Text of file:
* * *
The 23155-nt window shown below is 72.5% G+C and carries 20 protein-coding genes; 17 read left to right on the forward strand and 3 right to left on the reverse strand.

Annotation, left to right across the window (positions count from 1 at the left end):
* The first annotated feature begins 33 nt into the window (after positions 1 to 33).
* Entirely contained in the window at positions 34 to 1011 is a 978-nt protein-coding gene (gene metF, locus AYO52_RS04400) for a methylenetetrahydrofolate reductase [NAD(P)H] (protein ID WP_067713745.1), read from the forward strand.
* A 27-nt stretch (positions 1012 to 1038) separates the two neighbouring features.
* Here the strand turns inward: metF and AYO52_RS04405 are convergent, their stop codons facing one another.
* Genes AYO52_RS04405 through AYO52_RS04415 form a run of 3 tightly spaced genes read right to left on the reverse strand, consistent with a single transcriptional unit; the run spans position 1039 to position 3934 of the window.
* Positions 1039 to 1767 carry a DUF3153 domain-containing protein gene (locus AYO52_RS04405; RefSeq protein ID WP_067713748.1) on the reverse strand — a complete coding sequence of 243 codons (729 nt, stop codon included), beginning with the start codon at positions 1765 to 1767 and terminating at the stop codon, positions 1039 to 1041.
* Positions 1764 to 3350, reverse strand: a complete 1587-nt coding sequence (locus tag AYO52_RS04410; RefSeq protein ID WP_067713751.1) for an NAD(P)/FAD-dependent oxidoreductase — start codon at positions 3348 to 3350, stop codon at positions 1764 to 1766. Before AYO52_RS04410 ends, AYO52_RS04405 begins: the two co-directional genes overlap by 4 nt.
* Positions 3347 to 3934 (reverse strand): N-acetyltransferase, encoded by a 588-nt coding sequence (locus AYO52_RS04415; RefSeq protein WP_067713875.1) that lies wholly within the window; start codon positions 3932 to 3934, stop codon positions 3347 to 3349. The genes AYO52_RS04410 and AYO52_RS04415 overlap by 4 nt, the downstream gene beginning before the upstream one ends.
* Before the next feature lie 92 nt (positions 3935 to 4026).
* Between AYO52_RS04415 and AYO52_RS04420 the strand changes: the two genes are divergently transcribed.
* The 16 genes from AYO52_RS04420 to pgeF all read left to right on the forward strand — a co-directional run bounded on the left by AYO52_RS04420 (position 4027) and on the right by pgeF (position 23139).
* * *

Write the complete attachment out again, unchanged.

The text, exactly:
The 23155-nt window shown below is 72.5% G+C and carries 20 protein-coding genes; 17 read left to right on the forward strand and 3 right to left on the reverse strand.

Annotation, left to right across the window (positions count from 1 at the left end):
* The first annotated feature begins 33 nt into the window (after positions 1 to 33).
* Entirely contained in the window at positions 34 to 1011 is a 978-nt protein-coding gene (gene metF, locus AYO52_RS04400) for a methylenetetrahydrofolate reductase [NAD(P)H] (protein ID WP_067713745.1), read from the forward strand.
* A 27-nt stretch (positions 1012 to 1038) separates the two neighbouring features.
* Here the strand turns inward: metF and AYO52_RS04405 are convergent, their stop codons facing one another.
* Genes AYO52_RS04405 through AYO52_RS04415 form a run of 3 tightly spaced genes read right to left on the reverse strand, consistent with a single transcriptional unit; the run spans position 1039 to position 3934 of the window.
* Positions 1039 to 1767 carry a DUF3153 domain-containing protein gene (locus AYO52_RS04405; RefSeq protein ID WP_067713748.1) on the reverse strand — a complete coding sequence of 243 codons (729 nt, stop codon included), beginning with the start codon at positions 1765 to 1767 and terminating at the stop codon, positions 1039 to 1041.
* Positions 1764 to 3350, reverse strand: a complete 1587-nt coding sequence (locus tag AYO52_RS04410; RefSeq protein ID WP_067713751.1) for an NAD(P)/FAD-dependent oxidoreductase — start codon at positions 3348 to 3350, stop codon at positions 1764 to 1766. Before AYO52_RS04410 ends, AYO52_RS04405 begins: the two co-directional genes overlap by 4 nt.
* Positions 3347 to 3934 (reverse strand): N-acetyltransferase, encoded by a 588-nt coding sequence (locus AYO52_RS04415; RefSeq protein WP_067713875.1) that lies wholly within the window; start codon positions 3932 to 3934, stop codon positions 3347 to 3349. The genes AYO52_RS04410 and AYO52_RS04415 overlap by 4 nt, the downstream gene beginning before the upstream one ends.
* Before the next feature lie 92 nt (positions 3935 to 4026).
* Between AYO52_RS04415 and AYO52_RS04420 the strand changes: the two genes are divergently transcribed.
* The 16 genes from AYO52_RS04420 to pgeF all read left to right on the forward strand — a co-directional run bounded on the left by AYO52_RS04420 (position 4027) and on the right by pgeF (position 23139).